3. Hulkkonen et al. (2021) examined in their study the effectiveness of probiotics and/or fish oil (FO) in altering symptoms of depression and anxiety during the prenatal and postnatal periods. The study aimed to identify the trajectories of symptoms and assess the impact of lifestyle factors on these symptoms. A total of 439 overweight women were randomly assigned to different intervention groups (probiotics+FO, probiotics+placebo, FO+placebo, placebo+placebo) during early pregnancy and followed up until six months after giving birth. The participants were evaluated for symptoms of depression and anxiety using the Edinburgh Postnatal Depression Scale (EPDS) and the Anxiety subscale of the Symptoms Checklist (SCL-90) at early and late pregnancy, as well as three, six, and 12 months postpartum. The application of latent growth mixture modeling was employed to effectively model the trajectories of symptoms. The evaluation of dietary quality and physical activity was conducted using recognized indices. The findings indicate that symptom scores were generally at a modest level. A statistically significant intervention effect was observed during pregnancy (p = 0.017). In the group receiving fish oil and probiotics, EPDS scores increased by 1.11 points, while in the group receiving fish oil and placebo, EPDS scores declined by 0.85 points. The group receiving the combination of FO and placebo demonstrated significantly lower scores on the Edinburgh Postnatal Depression Scale (EPDS) compared to the group receiving probiotics and placebo at 12 months postpartum (p = 0.039). There were no observed variations in SCL scores as a result of the intervention. Regardless of the type of intervention, the study discovered three distinct trajectories of depression symptoms and two trajectories of anxious symptoms. There exists a negative correlation between dietary quality and depressive symptoms throughout the early stages of pregnancy as well as six months after childbirth. Additionally, a negative correlation is shown between dietary quality and anxiety symptoms during the early stages of pregnancy. Symptoms were shown to be associated with perinatal events, including colic as reported by the mother. limitations of their study Secondary outcomes pertaining to the primary trial Findings: The results indicate that the intervention had a limited effect on reducing depression symptoms. There was a correlation observed between dietary patterns, obstetric events, and the manifestation of symptoms related to depression and anxiety.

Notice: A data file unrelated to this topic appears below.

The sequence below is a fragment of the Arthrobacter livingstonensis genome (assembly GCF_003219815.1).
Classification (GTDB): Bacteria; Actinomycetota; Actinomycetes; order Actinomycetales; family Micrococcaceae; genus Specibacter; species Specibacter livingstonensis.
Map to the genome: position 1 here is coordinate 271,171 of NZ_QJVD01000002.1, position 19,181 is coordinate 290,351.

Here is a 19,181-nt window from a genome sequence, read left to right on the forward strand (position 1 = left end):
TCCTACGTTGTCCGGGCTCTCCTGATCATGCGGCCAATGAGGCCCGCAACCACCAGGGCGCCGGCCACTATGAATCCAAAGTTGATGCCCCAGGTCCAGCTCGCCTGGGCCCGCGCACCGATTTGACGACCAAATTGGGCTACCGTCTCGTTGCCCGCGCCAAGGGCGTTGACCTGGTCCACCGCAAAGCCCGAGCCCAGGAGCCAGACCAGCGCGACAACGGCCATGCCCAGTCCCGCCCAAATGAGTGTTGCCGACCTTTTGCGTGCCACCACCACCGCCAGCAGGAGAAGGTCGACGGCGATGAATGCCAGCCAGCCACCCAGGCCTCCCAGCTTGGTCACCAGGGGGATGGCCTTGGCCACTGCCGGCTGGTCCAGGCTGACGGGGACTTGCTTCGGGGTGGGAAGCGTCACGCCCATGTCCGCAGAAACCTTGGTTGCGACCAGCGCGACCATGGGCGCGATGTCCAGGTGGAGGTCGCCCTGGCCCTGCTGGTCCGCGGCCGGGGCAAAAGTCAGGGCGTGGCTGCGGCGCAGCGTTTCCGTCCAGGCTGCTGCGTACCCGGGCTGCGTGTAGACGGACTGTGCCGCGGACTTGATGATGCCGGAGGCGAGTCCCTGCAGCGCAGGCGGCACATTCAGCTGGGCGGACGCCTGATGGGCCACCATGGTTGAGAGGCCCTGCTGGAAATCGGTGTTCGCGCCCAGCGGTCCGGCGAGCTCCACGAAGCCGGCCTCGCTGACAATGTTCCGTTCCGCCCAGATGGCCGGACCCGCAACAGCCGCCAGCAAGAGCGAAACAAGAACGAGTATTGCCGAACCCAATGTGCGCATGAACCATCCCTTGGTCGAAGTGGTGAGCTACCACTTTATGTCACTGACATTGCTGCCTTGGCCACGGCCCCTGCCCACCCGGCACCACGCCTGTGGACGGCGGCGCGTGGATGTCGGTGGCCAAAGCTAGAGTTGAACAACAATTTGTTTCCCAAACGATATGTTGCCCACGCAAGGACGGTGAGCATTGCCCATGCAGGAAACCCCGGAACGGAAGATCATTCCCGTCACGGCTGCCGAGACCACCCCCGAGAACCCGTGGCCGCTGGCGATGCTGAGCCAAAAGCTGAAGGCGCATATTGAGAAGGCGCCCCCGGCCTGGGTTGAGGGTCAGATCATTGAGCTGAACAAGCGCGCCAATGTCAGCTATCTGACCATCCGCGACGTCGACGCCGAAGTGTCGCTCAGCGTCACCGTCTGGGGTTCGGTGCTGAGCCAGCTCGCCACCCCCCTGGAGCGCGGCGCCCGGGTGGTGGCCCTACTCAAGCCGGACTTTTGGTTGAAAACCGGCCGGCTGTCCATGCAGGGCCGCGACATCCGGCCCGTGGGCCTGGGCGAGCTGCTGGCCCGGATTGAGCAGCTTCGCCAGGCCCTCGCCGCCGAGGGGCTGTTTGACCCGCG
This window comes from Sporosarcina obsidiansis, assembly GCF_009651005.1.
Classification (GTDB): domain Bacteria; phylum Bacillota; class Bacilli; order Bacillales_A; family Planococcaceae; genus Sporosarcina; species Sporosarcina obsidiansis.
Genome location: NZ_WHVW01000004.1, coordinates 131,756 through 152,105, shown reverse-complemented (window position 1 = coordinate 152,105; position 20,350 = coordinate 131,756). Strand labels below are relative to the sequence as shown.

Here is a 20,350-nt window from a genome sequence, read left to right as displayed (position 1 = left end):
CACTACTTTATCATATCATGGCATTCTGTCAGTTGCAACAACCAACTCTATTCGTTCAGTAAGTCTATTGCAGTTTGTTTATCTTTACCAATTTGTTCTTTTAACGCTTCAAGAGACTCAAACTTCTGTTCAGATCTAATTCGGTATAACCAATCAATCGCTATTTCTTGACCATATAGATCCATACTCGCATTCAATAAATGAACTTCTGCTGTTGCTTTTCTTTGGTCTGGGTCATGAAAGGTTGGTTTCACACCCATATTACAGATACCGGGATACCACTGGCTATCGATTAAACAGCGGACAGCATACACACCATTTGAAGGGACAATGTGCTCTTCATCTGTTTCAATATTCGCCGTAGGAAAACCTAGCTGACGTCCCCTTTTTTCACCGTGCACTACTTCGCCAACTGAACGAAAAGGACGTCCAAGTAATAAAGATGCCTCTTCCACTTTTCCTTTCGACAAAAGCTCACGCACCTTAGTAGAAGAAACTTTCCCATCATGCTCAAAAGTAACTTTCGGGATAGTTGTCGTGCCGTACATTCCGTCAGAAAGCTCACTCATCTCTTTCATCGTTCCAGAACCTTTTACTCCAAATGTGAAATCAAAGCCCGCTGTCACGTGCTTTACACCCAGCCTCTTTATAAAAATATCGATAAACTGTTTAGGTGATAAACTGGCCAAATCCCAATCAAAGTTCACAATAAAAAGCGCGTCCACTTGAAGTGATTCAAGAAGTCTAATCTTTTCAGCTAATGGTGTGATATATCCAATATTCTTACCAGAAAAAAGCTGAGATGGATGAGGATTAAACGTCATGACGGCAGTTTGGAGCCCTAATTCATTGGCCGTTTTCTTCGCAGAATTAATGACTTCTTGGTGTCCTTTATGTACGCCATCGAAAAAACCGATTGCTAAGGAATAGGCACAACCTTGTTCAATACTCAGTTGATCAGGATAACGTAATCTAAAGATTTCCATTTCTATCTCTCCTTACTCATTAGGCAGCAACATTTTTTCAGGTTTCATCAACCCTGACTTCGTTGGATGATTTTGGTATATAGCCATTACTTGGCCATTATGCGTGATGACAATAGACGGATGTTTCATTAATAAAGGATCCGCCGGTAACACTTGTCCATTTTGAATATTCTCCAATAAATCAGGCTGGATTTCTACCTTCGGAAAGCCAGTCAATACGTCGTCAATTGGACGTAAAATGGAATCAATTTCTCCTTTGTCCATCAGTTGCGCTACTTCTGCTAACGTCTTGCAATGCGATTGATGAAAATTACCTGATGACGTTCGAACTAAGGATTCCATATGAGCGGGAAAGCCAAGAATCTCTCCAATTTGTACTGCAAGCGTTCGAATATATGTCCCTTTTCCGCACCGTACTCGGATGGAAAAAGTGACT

4. In Rio de Janeiro, Brazil, Vaz et al. conducted cohort research as part of which they designed and carried out a randomized, placebo-controlled, double-blind experiment in 2017. A total of sixty pregnant women who were deemed to be at risk for postpartum depression (PPD) were selected and assigned at random to either take fish oil capsules containing 1.8 g (1.08 g of Eicosapentaenoic (EPA) and 0.72 g of Docosapentaenoic (DHA) acids) or a placebo (control). The scoring of the Edinburgh Postnatal Depression Scale (EPDS) was conducted at four different time points: baseline (T0) at 5-13 weeks, during the gestation period at 22-24 weeks (T1) and 30-32 weeks (T2), and finally, 4-6 weeks after childbirth (T3). The administration of supplements commenced during the gestational period between weeks 22 and 24, referred to as T1, and continued for a duration of 16 weeks. The compliance of individuals was assessed by assaying serum fatty acids. The primary goal of the study was to determine the prevalence of EPDS scores greater than or equal to 11. The secondary outcomes included the mean and changes in EPDS scores, length of gestation, and birth weight. The study employed linear mixed-effect (LME) and random-intercept logistic regression models to examine the impact of fish oil supplementation on the prevalence of EPDS scores equal to or greater than 11, as well as the variation in EPDS scores. Results: In the context of intention-to-treat (ITT) analysis, it was shown that women in the fish oil group had elevated serum concentrations of EPA and DHA, as well as a reduced n-6/n-3 ratio, in comparison to the control group at 30-32 weeks of gestation. No significant disparities were observed between the intervention and control groups in terms of the occurrence of EPDS ≥11, EPDS scores across time, or changes in EPDS scores from pregnancy to postpartum in both the intention-to-treat (ITT) and per-protocol analyses. In the fish oil group, women with a prior history of depression had a greater decrease in EPDS scores from the second to the third trimester compared to the control group in the ITT analysis (−1.0 (−3.0-0.0) vs. -0.0 (−1.0-3.0), P = 0.038). The results obtained from the LME model provided confirmation (β = −3.441; 95%CI: -6.532- -0.350, P = 0.029). In conclusion, the administration of a daily dosage of 1.8 g of n-3 PUFAs over a period of 16 weeks did not have a preventive effect on maternal depressive symptoms within a cohort of Brazilian women.